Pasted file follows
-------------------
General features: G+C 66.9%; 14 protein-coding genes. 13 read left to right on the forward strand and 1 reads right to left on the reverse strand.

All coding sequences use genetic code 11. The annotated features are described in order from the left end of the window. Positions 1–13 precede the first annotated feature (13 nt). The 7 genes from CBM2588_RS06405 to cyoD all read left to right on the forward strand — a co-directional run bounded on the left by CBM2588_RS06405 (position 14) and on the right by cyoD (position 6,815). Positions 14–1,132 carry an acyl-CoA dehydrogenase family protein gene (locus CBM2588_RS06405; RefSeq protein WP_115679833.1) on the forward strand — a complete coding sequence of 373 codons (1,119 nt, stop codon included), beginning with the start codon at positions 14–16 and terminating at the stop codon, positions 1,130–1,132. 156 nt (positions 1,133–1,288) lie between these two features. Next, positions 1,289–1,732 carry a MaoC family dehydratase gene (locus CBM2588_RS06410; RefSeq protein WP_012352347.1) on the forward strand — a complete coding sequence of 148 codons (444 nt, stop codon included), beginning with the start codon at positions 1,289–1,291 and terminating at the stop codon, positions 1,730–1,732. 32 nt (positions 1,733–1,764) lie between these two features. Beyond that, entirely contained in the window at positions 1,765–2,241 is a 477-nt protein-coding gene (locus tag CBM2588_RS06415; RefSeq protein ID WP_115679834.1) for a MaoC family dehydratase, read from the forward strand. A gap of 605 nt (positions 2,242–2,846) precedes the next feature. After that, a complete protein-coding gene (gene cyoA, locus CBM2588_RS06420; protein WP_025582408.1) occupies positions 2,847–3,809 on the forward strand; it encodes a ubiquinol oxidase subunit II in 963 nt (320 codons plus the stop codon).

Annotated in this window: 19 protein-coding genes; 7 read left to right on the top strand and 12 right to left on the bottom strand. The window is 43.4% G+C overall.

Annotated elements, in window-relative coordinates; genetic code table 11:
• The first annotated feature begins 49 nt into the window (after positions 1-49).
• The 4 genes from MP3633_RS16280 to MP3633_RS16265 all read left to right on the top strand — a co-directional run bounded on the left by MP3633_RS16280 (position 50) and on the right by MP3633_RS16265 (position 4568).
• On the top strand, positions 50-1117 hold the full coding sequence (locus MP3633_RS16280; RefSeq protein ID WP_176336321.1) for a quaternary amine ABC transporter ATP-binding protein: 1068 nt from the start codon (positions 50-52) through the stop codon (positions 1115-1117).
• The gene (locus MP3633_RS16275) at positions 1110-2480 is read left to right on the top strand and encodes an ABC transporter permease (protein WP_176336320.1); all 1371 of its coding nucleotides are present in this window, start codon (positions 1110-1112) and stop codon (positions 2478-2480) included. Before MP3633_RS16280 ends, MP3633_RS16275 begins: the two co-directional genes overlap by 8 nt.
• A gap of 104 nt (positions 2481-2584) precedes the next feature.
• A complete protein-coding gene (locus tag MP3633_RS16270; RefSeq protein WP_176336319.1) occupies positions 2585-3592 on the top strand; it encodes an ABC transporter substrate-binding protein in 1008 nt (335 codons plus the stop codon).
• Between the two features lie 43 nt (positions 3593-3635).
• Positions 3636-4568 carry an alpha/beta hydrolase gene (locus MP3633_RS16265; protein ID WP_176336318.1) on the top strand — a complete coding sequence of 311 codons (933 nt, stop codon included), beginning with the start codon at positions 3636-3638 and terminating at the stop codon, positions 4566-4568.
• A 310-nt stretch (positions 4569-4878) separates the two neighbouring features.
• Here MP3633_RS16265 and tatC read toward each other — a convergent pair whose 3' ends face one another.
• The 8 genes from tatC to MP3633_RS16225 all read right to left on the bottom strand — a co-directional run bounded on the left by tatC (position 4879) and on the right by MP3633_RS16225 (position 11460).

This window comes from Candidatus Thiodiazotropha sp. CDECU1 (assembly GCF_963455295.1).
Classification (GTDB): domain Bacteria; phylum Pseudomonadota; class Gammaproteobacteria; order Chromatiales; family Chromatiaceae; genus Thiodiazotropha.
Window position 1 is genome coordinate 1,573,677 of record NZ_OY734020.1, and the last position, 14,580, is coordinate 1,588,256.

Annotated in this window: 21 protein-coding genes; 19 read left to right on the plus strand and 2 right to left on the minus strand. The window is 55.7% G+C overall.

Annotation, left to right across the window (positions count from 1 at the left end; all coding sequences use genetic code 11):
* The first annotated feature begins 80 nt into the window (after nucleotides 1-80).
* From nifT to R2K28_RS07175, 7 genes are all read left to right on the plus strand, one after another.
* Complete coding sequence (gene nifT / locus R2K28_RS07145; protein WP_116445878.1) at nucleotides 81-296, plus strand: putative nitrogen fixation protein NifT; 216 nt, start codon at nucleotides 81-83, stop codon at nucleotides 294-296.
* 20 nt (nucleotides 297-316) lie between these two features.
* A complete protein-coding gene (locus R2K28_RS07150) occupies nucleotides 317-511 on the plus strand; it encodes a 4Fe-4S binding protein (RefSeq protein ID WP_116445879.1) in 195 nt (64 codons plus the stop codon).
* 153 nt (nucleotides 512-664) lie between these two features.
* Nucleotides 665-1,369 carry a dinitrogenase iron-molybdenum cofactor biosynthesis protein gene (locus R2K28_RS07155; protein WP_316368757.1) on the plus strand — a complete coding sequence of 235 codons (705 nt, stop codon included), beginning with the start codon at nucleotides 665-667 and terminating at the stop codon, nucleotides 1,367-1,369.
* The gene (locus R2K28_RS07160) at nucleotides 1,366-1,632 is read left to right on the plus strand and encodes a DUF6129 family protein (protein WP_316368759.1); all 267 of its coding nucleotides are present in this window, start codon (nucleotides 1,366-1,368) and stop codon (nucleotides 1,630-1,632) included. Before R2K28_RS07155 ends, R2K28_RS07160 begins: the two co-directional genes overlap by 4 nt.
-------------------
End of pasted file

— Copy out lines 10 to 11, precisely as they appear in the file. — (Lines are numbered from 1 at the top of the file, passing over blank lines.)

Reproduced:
• A complete protein-coding gene (locus tag MP3633_RS16270; RefSeq protein WP_176336319.1) occupies positions 2585-3592 on the top strand; it encodes an ABC transporter substrate-binding protein in 1008 nt (335 codons plus the stop codon).
• Between the two features lie 43 nt (positions 3593-3635).